Beer Review: Big Sky Brewing Co., Heavy Horse Scotch Ale

I have been remiss in posting, congregants, I know. Trust me, it is not because there has not been good beer about which I could write.  There has been plenty to write, but not enough time to write it in.  Last night, I had a beer for the first time, which I thoroughly enjoyed: Heavy Horse Scotch Ale from Big Sky Brewing Co. These are the fine folks who brought you the fantastic Moose Drool Brown Ale, among other excellent ales. This Scotch Ale from them continues the line in a very pleasant way. Continue reading to find out what I mean.

Many of you may know that my favorite style is Scotch Ale.  This does not necessarily mean I’m the most discerning, snobby Scotch Ale enjoyer you’re likely to come across.  Rather, I appreciate many different interpretations of this style, and make allowances for difference in vision when it comes to a unique take on the style.  However, Heavy Horse is a more traditional offering of this fine style. On to the review!

Appearance – The appearance of this beer is exactly what you’d hope for in a Scotch Ale. Rich, dark, copper, hinting at glorious, malty depths. A cream colored head, which stays around in a thin layer, and slight lacing throughout your enjoyment of this beer. The gorgeous deep copper-brown color is really quite remarkable. This evening, I have one poured into a full imperial pint glass, and the glints of copper and ruby redness are tantalizing, indeed.

Aroma – Sweet malt, slight alcohol, and a fruitiness that could come from slightly high fermentation temperatures, or else maybe a bit of mishandling on its way to my fridge. Nothing unpleasant, and no over-the-top banana esters that show mistreatment. A very pleasant aroma, which promises malty sweetness to come.

Mouthfeel – An area which must be prominent in a scotch ale is mouthfeel. Traditionally, the scots mashed at much higher temperatures than we do today. It is technically cheating to use dextrin malts or caramel malts to add mouthfeel. Instead you much use a preponderance of malt to both give you the unfermentable sugars at the high temperatures, but enough of it so that a significant portion of the starches are converted into fermentable sugars so you have enough alcohol to satisfy the style. It is a unique balancing act, and Big Sky truly pulls it off.  It manages to be chewy without being overly syrupy. The carbonation cuts the thickness significantly, but it would definitely be interesting to try this from a cask!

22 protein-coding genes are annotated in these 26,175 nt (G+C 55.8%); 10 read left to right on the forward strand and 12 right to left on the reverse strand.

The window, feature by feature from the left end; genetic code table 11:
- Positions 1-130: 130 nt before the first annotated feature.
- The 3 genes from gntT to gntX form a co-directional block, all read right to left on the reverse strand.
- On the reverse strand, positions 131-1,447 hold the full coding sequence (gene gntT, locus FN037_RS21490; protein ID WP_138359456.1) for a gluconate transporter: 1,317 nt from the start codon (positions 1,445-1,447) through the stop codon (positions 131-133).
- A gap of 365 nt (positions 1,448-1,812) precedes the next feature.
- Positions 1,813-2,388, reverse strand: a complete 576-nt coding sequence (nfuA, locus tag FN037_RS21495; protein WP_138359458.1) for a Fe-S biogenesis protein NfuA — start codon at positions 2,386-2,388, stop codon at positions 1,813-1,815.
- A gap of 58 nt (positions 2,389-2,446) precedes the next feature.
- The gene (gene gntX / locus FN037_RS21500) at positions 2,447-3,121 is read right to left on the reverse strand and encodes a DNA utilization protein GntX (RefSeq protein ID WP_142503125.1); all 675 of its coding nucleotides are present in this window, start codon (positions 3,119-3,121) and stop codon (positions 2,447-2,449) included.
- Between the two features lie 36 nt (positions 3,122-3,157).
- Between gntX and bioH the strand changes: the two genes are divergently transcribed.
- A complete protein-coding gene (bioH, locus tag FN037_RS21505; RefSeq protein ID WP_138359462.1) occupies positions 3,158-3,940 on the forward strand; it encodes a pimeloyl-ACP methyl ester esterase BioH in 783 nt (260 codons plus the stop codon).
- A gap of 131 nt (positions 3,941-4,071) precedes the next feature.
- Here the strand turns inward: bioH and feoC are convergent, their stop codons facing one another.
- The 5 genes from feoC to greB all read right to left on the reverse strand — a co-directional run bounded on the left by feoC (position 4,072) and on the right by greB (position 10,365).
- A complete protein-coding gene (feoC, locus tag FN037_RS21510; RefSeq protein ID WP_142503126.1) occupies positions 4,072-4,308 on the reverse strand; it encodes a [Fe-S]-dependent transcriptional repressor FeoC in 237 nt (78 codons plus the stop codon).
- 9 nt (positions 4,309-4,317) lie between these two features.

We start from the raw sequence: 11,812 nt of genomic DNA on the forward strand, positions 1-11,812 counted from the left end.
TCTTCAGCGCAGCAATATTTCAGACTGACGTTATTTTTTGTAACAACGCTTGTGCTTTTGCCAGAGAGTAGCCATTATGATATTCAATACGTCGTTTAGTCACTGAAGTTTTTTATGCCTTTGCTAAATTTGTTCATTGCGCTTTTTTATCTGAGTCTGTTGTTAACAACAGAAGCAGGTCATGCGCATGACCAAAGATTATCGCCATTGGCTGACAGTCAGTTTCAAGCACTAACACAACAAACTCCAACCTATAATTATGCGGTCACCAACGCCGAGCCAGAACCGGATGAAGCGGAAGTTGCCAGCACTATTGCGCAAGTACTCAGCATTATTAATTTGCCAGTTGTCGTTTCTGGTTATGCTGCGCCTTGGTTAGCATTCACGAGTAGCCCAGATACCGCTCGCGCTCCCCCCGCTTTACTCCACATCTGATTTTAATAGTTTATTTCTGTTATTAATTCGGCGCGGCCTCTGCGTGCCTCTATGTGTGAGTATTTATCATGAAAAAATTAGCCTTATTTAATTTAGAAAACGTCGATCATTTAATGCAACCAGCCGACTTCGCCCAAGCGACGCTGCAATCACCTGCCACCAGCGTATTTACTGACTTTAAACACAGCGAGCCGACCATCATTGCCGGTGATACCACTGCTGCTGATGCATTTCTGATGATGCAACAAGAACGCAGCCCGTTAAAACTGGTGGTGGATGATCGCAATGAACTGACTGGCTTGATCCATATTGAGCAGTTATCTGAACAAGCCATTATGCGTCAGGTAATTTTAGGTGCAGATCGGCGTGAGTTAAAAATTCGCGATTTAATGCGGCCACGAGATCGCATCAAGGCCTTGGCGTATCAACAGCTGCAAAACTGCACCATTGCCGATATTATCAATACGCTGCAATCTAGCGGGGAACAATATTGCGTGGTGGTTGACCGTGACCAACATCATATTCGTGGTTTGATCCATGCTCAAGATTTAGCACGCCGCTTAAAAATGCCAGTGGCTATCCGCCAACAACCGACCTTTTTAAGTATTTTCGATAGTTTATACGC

Flavor – Sweet, slight smoke (which could be roasted barley combined with alcohol, not necessarily peated or smoked malt). If I had to be slightly negative, I could say that the sweetness almost seems…sugary?  Let me be clear, they did NOT add sugar, but I get a slight sucrose flavor.  It does not detract from this delightful beer. Slight fruity notes on the finish, like dark currant, berry.

Overall – Unlike many Scotch Ale offerings, Big Sky’s contender is an eminently drinkable beer. At 6.7%, it’s not going to knock you out if you drink more than one, but it’s not a session beer. As the Heavy Horse name implies it is definitely a wee heavy, and not a 30/~ or thereabouts offering.  Overall, if I see this again, I will get it.  I don’t get enough Scotch Ale in my town and if the Sunflower Market around here will continue to carry it when it is available, I will pick up as much as I can!  Thanks, Big Sky!

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